SerialEvent occurs whenever a new data comes in the
 hardware serial RX.  This routine is run between each
 time loop() runs, so using delay inside loop can delay
 response.  Multiple bytes of data may be available.
void serialEvent() {
  while (Serial.available()) {
    // get the new byte:
    char inChar = (char);
    // add it to the inputString:
    // if the incoming character is a newline, set a flag
    // so the main loop can do something about it:
    if (inChar == '\n') {
      stringComplete = true;
    } else {
      inputString += inChar;
Raspberry Pi

Raspberry Pi – using the serial interface (RS232)

The Raspberry Pi is equipped with many interfaces.
And the possibilities can rise more than exponentially by using of the USB port.
But to communicate with AVR microcontrollers is the best suited way by using a serial interface.
Of course, the Raspberry Pi A has a serial interface, but unfortunately merely as pins on the GPIO connector.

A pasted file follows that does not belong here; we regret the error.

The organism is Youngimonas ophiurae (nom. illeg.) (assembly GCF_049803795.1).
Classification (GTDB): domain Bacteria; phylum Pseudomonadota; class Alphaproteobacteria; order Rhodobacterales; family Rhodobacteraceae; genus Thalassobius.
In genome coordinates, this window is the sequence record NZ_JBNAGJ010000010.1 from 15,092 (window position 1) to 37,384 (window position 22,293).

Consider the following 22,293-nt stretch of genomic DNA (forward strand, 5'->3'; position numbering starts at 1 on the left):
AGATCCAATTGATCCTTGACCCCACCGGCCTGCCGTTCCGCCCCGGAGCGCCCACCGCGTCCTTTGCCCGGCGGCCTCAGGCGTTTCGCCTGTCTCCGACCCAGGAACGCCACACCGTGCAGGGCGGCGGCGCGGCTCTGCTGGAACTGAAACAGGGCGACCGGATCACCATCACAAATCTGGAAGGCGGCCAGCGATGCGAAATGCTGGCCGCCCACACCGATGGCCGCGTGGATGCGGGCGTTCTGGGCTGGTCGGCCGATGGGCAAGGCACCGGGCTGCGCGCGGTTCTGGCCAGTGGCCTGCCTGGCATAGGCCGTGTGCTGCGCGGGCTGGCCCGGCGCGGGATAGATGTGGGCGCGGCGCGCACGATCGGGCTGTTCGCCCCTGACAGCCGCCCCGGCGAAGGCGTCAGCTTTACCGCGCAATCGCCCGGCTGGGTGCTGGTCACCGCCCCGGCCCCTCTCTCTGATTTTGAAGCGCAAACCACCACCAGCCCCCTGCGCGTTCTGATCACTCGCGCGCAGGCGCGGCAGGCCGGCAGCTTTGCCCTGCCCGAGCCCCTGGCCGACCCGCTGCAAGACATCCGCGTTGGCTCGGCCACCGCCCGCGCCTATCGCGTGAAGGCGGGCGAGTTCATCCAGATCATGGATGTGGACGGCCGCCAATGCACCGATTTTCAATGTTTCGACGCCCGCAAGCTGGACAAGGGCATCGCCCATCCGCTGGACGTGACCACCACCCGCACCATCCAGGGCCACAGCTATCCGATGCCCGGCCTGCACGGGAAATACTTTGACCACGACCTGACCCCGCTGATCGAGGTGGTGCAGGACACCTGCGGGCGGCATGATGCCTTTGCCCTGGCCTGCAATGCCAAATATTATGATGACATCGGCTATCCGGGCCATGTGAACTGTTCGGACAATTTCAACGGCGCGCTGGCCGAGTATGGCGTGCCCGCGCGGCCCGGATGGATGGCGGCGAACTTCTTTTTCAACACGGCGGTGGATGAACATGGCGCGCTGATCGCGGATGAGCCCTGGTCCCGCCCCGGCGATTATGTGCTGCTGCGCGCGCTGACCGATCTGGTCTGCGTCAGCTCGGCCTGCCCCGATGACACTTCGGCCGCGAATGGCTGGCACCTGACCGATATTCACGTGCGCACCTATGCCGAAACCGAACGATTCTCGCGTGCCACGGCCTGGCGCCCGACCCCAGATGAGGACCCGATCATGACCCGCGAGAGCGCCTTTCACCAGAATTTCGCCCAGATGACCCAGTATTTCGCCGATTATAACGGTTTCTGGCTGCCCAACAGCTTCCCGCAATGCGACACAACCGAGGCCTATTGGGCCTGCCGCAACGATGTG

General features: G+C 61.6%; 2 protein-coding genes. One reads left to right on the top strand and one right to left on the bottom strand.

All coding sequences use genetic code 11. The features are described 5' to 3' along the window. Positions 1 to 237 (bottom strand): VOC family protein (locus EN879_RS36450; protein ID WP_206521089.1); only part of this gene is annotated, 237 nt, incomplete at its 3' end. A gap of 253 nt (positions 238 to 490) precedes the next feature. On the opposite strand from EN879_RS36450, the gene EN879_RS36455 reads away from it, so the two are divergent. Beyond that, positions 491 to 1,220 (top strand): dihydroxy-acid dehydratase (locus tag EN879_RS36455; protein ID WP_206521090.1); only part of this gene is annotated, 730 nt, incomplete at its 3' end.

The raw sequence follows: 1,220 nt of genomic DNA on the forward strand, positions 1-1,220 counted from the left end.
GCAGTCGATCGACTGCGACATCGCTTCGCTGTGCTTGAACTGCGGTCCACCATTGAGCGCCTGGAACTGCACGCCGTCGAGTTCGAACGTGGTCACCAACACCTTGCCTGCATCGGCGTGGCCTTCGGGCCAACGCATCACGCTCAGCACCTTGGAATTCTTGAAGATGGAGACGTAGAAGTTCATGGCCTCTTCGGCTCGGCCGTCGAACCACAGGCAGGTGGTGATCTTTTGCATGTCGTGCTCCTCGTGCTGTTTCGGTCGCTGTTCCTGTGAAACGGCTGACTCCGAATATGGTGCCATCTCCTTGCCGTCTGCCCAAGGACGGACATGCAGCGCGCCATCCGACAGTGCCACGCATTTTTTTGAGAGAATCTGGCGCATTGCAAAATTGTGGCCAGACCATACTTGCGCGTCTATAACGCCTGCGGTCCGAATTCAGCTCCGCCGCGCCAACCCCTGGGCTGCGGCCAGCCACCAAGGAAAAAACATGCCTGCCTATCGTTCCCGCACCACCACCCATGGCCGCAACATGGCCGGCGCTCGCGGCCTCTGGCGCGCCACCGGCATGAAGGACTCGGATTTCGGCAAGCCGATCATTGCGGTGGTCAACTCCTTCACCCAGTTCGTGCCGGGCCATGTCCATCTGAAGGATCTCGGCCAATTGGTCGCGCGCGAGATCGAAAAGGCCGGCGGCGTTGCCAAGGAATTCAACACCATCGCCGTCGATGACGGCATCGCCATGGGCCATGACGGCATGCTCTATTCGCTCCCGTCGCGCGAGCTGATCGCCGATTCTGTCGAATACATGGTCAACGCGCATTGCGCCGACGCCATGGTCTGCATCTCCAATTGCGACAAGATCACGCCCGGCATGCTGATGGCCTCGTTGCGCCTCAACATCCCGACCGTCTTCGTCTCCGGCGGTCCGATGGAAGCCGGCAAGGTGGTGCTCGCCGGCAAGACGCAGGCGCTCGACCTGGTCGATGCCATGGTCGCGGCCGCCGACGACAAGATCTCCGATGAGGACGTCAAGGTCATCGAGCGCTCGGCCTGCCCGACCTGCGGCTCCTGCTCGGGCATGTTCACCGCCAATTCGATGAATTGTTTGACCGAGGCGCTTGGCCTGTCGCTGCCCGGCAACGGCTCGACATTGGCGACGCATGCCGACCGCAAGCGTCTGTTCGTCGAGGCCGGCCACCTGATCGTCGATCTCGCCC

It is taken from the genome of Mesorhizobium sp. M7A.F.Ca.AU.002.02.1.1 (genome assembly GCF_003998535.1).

The required pins, could be connected theoretically directly to the microcontroller eg. ATMega8.
But that would require that the microcontroller operates at 3.3 volts.
My Pollin evaluation board works with 5 volts, but is made with a complete RS232 interface for communication with PC or other equipment.
The easiest way would it be, when the Pi would have an RS232 interface like a PC with the same connectors and signal levels.
By Googling I’ve found the website Serial Port Add On.
The described Serial Port to TTL Digital Converter Module there, I’ve bought at Ebay.

GPIO Header Pins
2 4 6 8 10 12 14 16 18 20 22 24 26
1 3 5 7 9 11 13 15 17 19 21 23 25
1= 3.3V, 9= GND, 8= TX, 10= RX

The jumper cables to connect to the Raspberry Pi were included in the delivery.
I’ve connected the module with the Pi, as shown in the picture below.

To get the serial interface up and running, are some changes in/etc/inittab and /boot/cmdline.txt necessary.


  • comment line: ‘T0:23:respawn:/sbin/getty -L ttyAMA0 115200 vt100’
#Spawn a getty on Raspberry Pi serial line
#T0:23:respawn:/sbin/getty -L ttyAMA0 115200 vt100


  • delete of: dwc_otg.lpm_enable=0 console=ttyAMA0,115200 kgdboc=ttyAMA0,115200 console=tty1 root=/dev/mmcblk0p2 rootfstype=ext4 elevator=deadline rootwait
dwc_otg.lpm_enable=0 console=tty1 root=/dev/mmcblk0p2 rootfstype=ext4 elevator=deadline rootwait

pictures of my PI inclusive ‘serial device’